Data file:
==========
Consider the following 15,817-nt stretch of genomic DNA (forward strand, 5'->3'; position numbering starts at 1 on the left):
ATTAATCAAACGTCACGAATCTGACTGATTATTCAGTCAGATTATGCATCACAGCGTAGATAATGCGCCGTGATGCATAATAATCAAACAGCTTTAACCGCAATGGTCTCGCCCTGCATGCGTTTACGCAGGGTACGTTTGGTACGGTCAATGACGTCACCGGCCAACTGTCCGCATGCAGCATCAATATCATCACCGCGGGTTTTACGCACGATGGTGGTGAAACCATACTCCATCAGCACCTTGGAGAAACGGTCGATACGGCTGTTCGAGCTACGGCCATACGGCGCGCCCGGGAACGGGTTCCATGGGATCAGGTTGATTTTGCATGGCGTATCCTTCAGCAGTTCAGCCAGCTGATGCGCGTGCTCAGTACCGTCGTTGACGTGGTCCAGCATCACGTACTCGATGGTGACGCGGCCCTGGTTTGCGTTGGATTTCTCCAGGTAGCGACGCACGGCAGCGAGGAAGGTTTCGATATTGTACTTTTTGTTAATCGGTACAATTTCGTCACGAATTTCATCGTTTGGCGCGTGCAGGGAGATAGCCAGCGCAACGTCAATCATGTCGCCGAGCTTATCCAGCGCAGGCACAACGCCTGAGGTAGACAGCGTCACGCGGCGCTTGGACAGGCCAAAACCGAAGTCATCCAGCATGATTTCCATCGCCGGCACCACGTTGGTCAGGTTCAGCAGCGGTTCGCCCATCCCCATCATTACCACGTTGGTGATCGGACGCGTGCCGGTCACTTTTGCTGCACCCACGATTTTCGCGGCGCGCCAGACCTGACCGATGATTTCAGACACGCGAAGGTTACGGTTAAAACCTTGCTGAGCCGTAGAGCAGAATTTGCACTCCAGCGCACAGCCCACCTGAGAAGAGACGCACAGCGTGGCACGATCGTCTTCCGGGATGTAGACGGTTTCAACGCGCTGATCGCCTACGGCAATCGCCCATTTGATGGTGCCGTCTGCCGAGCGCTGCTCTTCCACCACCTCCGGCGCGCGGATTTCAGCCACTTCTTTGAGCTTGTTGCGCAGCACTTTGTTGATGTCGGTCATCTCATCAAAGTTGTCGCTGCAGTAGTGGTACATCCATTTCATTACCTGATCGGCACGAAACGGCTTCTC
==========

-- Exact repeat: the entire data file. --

Consider the following 15,817-nt stretch of genomic DNA (forward strand, 5'->3'; position numbering starts at 1 on the left):
ATTAATCAAACGTCACGAATCTGACTGATTATTCAGTCAGATTATGCATCACAGCGTAGATAATGCGCCGTGATGCATAATAATCAAACAGCTTTAACCGCAATGGTCTCGCCCTGCATGCGTTTACGCAGGGTACGTTTGGTACGGTCAATGACGTCACCGGCCAACTGTCCGCATGCAGCATCAATATCATCACCGCGGGTTTTACGCACGATGGTGGTGAAACCATACTCCATCAGCACCTTGGAGAAACGGTCGATACGGCTGTTCGAGCTACGGCCATACGGCGCGCCCGGGAACGGGTTCCATGGGATCAGGTTGATTTTGCATGGCGTATCCTTCAGCAGTTCAGCCAGCTGATGCGCGTGCTCAGTACCGTCGTTGACGTGGTCCAGCATCACGTACTCGATGGTGACGCGGCCCTGGTTTGCGTTGGATTTCTCCAGGTAGCGACGCACGGCAGCGAGGAAGGTTTCGATATTGTACTTTTTGTTAATCGGTACAATTTCGTCACGAATTTCATCGTTTGGCGCGTGCAGGGAGATAGCCAGCGCAACGTCAATCATGTCGCCGAGCTTATCCAGCGCAGGCACAACGCCTGAGGTAGACAGCGTCACGCGGCGCTTGGACAGGCCAAAACCGAAGTCATCCAGCATGATTTCCATCGCCGGCACCACGTTGGTCAGGTTCAGCAGCGGTTCGCCCATCCCCATCATTACCACGTTGGTGATCGGACGCGTGCCGGTCACTTTTGCTGCACCCACGATTTTCGCGGCGCGCCAGACCTGACCGATGATTTCAGACACGCGAAGGTTACGGTTAAAACCTTGCTGAGCCGTAGAGCAGAATTTGCACTCCAGCGCACAGCCCACCTGAGAAGAGACGCACAGCGTGGCACGATCGTCTTCCGGGATGTAGACGGTTTCAACGCGCTGATCGCCTACGGCAATCGCCCATTTGATGGTGCCGTCTGCCGAGCGCTGCTCTTCCACCACCTCCGGCGCGCGGATTTCAGCCACTTCTTTGAGCTTGTTGCGCAGCACTTTGTTGATGTCGGTCATCTCATCAAAGTTGTCGCTGCAGTAGTGGTACATCCATTTCATTACCTGATCGGCACGAAACGGCTTCTC